My name is Archie Anderson and all I ever wanted was to be loved. But we don’t always get what we want, do we? I don’t know if I’ve ever been loved or not, at least I certainly can’t be sure. When I was younger, of course, I was sure of everything. I knew the answers to the world’s greatest mysteries. But then I grew older and gained knowledge. The paradox of knowledge is a curious phenomenon; the more you gain, the less you possess. Perhaps this is what they mean by wisdom, so is wisdom just the realisation that you actually know nothing at all but don’t pretend to either.
Love is one of those things that’s hard to nail down. You can assume you experience love at certain moments in your life, those significant moments that bounce you from one course to another, but these tend to feel different each time you hit one. Does love change it’s form depending upon how old you are or which country you’re in? When I feel angry it’s pretty much the same feeling every time. Love though…?
Is love the feeling I had when the man that I’d shared a year with died in my arms? I was only twenty-one and the war was nearly over but neither of these two points seemed to matter when some bloody krout came out of nowhere and shot him from close range. We had gone through training together and we both knew each other’s families by name. We were brothers, or as close to a brother as I ever had, but when he died in that cold morning and I saw his breath disappear on the wind, I wonder now if that sense of emptiness that it left me with was love.
Or perhaps love is that feeling you have when you first meet your sweetheart. You’re happy and energetic, life opens up it’s rich tapestry of opportunity for you. Your heart beats extra quickly and you tingle all over as soon as you think of them. But then your emotions turn to those of jealousy and self-doubt, the happiness disappears only to be replaced with the depths of sadness. Crying yourself to sleep because she hasn’t written to you for a week, is that love?
Maybe the definition of love can be best described on your wedding day. As you look nervously at each other, trying your best not to let the side down in front of family and friends, anxious of what part of the ceremony comes next. I had Jimmy Burrows as best man and that caused me more worry than I’ve ever had before or since. The day goes by so quickly and yet you spend not even an hour with the person you have chosen to spend the rest of your life with. Is it love or relief that washes over you that night?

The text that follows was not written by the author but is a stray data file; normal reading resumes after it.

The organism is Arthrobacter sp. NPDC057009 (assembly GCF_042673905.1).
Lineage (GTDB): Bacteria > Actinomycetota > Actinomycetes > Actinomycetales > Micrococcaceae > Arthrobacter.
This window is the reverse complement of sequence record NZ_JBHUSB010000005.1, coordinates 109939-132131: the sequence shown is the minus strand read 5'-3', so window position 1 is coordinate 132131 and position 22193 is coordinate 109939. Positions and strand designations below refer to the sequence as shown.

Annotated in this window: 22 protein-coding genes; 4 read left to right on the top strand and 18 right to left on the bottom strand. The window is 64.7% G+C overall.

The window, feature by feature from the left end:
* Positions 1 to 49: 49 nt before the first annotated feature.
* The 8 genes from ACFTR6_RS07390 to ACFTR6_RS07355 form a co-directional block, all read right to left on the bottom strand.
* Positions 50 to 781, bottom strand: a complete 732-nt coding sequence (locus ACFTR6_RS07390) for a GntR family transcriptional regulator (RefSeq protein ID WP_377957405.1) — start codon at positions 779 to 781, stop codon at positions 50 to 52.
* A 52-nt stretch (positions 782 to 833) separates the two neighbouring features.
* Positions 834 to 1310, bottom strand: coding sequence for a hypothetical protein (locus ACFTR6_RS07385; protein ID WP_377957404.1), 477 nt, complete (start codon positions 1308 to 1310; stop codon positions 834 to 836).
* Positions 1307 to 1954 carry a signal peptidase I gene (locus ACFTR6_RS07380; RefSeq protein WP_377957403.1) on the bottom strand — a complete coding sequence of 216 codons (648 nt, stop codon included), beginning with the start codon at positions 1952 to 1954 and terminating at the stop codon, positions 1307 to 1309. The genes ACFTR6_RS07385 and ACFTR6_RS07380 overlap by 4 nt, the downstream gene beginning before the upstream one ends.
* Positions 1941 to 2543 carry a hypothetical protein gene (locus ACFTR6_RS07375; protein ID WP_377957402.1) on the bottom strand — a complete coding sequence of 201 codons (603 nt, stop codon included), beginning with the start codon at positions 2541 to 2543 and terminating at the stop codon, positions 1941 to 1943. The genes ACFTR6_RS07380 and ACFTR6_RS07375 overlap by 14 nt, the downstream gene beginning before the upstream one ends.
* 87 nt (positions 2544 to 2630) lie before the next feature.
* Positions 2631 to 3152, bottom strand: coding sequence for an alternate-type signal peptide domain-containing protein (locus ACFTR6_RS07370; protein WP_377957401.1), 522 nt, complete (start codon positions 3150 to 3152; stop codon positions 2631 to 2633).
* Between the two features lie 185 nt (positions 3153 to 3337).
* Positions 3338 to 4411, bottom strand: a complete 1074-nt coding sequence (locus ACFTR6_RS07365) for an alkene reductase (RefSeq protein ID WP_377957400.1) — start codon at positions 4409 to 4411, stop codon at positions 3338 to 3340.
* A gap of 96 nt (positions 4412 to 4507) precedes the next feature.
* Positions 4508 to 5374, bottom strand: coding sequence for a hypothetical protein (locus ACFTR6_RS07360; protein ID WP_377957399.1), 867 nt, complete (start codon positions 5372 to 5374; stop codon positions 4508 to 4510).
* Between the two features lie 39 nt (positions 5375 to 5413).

Surely the feeling that overwhelms you when you look into your child’s eye, that’s the love we’re after. Could that intoxicating feeling be what poets have written about for centuries? I would do anything for my children, and nowadays even their children, so is that what love is? Is it measured by how much we would do for somebody else? If so, I’m sorry to say that I’m not faultless in my ability to love others, and I can also testify that I’ve known no one that would do absolutely anything for me. There are conditions, limitations, and rules that prevent us from giving ourselves completely.
What’s the feeling you experience when you look at a beautiful flower, or a passing landscape, a perfectly orchestrated symphony or a painting from a master, is this love? This would suggest that something would have to be precious before it was loved and in order to be precious it must be rare and delicate. In this case, the fear of loss creates the perception of love. Think about it, the people you love the most are those you fear the most to lose. So, what’s love… the reflection of fear?
Is love the big gestures like expensive presents and surprise holidays, or the small things like leaving a note for her in her favourite book? If you both sit in the same armchairs, year after year, with photos of the family all around you but still hold each others hands when you go up to bed, is this love? How about the arguments at Christmas, the times when you forget something she wanted from the shops or the surprise flowers that you bought because you were passing a florist? Is all of this love? It sure feels different if it is.
Or is this love… sitting next to her, holding her lifeless hand in mine while I look at tubes coming out of her nose? Thinking stupid thoughts to avoid the reality of what may be.
I looked up and saw the nurse at the next bed. She was old, or older than most there anyway, and her dark hair was tied up on the top of her head in a bun. She looked over at me with kindness in her eyes and half-smiled. I didn’t know if she could help me.
‘Nurse,’ I said, more hoarse than I was expecting, ‘could you tell me… Is this love?’
I waited while she walked over to me, it was one of those wards with four beds but the curtains were pulled around two, and she took her time clearly thinking about what to say. Standing above me I noticed that she was taller than I had initially assumed and she gave off this clinical smell that a life working in a hospital would give you.
‘No, Mr.Anderson,’ she said patiently, ‘this is Mrs.Green. Mrs.Love is in the next ward, she’s the one that would like some books from the mobile library. Just out of here, take the next left and you should find her. Will you be coming in again next Wednesday to volunteer?’